Earlier in the week I reported on the preliminary Autumn 2013 pre-course questionnaire results of the work we’ve been doing with School of Open (SOO) over the past year. In this blog post, I’m focusing on the preliminary results of the post-course questionnaire. We received a total of 22 responses from participants in two out of the four courses that we surveyed: Copyright 4 Educators (AUS) and Creative Commons (CC) for K-12 Educators. Unfortunately we did not receive any survey responses from those who had participated in the Writing Wikipedia Articles; the Bascis and Copyright for Educators (US) courses. There could be many reasons as to why this was the case (e.g. number of active students in the course at this stage, student awareness of the post-survey etc.). However, as with the pre-course survey, the post-course questionnaire was optional and we were very much dependent on individual participants deciding/being able to take time out to participate in our research.
Consequently, and perhaps unsurprisingly, this post-course sample group was comprised largely of different individuals than those that participated in the pre-course questionnaires. However, there are a small number of identifiable individuals who participated in both surveys and isolating them from the dataset, and looking more closely at their responses (particularly around motivating features of the courses) may be a fruitful future endeavour. Given that the majority of post-course respondents participated in the Copyright 4 Educators (AUS) course there is also a case for isolating this group of respondents and looking in more detail at their responses.
School of Open (SOO) Post-Course Survey Results
A total of 22 participants from two of the facilitated courses responded to the post-course survey. The majority of respondents were female (86.4%, n=19), with 13.6% (n=3) of respondents declaring themselves as male. 90.9% of respondents live in Australia (n=20) with the remainder of respondents living in Europe (9.1%, n=2). Of the respondents that live in Australia, 60.0% live in New South Wales and 30.0% in Victoria (n=12 and n=6, respectively). Just over 90.9% of survey respondents have English as their first language (n=20) and 100% of respondents did not consider themselves to have a disability (n=22).
Similar to the pre-course survey responses, this cohort also largely comprised of respondents with advanced levels of academic attainment: over 60% of respondents reported having a Masters Degree or Bachelor Degree with Honours (36.4%, n=8 and 27.3%, n=6, respectively). As with the pre-course survey results there are particular reasons as to why this is the case (see my previous blog post).
Over 90% of respondents told us that their chosen SOO course met their anticipated outcomes (90.5%, n=19). 100% of respondents would recommend their SOO course to others (n=19), whilst over 80% of respondents would consider enrolling in another facilitated SOO course (84.2%, n=16).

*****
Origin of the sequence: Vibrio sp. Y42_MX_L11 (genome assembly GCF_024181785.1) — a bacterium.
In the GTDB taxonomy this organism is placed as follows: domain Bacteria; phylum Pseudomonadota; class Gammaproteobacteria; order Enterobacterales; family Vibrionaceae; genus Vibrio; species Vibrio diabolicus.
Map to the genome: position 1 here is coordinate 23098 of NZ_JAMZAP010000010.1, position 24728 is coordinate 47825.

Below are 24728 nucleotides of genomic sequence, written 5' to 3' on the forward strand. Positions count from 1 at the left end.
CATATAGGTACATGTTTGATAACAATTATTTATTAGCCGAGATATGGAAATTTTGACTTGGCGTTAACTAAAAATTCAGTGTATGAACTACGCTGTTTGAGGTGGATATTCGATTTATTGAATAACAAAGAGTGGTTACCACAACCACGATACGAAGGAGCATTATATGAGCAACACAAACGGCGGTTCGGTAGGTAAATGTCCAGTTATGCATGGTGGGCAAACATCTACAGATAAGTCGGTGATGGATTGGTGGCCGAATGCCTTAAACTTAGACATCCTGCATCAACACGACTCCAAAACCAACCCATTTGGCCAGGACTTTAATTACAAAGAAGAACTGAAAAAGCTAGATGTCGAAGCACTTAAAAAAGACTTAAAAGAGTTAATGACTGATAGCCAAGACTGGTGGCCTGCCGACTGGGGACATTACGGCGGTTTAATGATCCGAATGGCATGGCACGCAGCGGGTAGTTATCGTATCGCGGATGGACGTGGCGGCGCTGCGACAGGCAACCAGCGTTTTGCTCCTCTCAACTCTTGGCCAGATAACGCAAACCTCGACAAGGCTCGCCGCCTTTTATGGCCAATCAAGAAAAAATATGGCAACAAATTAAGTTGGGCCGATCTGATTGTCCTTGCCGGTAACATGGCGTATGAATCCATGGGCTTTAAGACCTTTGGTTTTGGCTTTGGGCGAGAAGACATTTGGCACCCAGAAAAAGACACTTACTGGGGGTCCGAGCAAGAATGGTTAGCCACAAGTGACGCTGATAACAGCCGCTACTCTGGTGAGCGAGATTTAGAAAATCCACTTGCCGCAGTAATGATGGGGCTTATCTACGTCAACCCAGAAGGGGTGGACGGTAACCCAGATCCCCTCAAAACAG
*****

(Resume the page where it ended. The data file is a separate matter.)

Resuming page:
Motivating Features of Respondents’ Chosen SOO Course
We asked participants about what features they had encountered whilst they were participating in their chosen SOO course and which, if any, of these features motivated them to study. As in the instance of the pre-course survey results, further work needed on this set of questionnaire results in order to understand the relationship between encountering a feature and finding it motivating. 75.0% of respondents reported finding being able to work through the course with other people motivated them to study (n=15). Similarly 70.0% of respondents reported finding the following features of their SOO course motivating (n=15): working collaboratively with other people to complete tasks, being presented with a series of challenges or tasks in order to demonstrate skills development and being required to complete tasks for which an instructor would give feedback.
50% of respondents earned at least one badge during their SOO course (n=9). We filtered respondents who had earned a badge and asked them if the badges they were awarded during the course motivated them to continue their studies. Over 60% of respondents answered “no” (62.5%, n=5) with a quarter of respondents reporting that being awarded a badge had motivated them (25.0%, n=2). Similarly, in another question asked of all survey respondents, where participants were asked which features they encountered during their SOO course and whether these had motivated them to study, 80.0% (n=16) of respondents reported encountering a feature where they were rewarded for participation, skills or knowledge through an online “badge” whilst 15.0% (n=3) of respondents told us that they found this feature motivating.
Further work is needed to understand these results better. For example, the respondents answering “no” had all participated in the Copyright (AUS) course, whilst both survey respondents from the CC for K12 Educators course told us that they had found badging motivating. Although the sample is very small, is it possible to explain the difference between course participant groups? Both courses were targeted at educators. However, as noted in my earlier blog post, the Copyright 4 Educators (AUS) course was promoted and ran by the National Copyright Unit (NCU) of Australia. As co-facilitator of the course Jessica Smith notes the course was extremely popular, run by a national organisation and participation was in some cases mandatory:
“So the association helped with the initial promotion of the course, but we also believe the reputation of the NCU encouraged teachers to sign up for the course: it made teachers feel more comfortable asking questions/contacting us, it decreased the numbers of dropouts, and we also found that many employers, such as school deans, required their teaching staff to take the course.” (See: Jessica’s blog post, accessed 14 March 2014 at 11.02)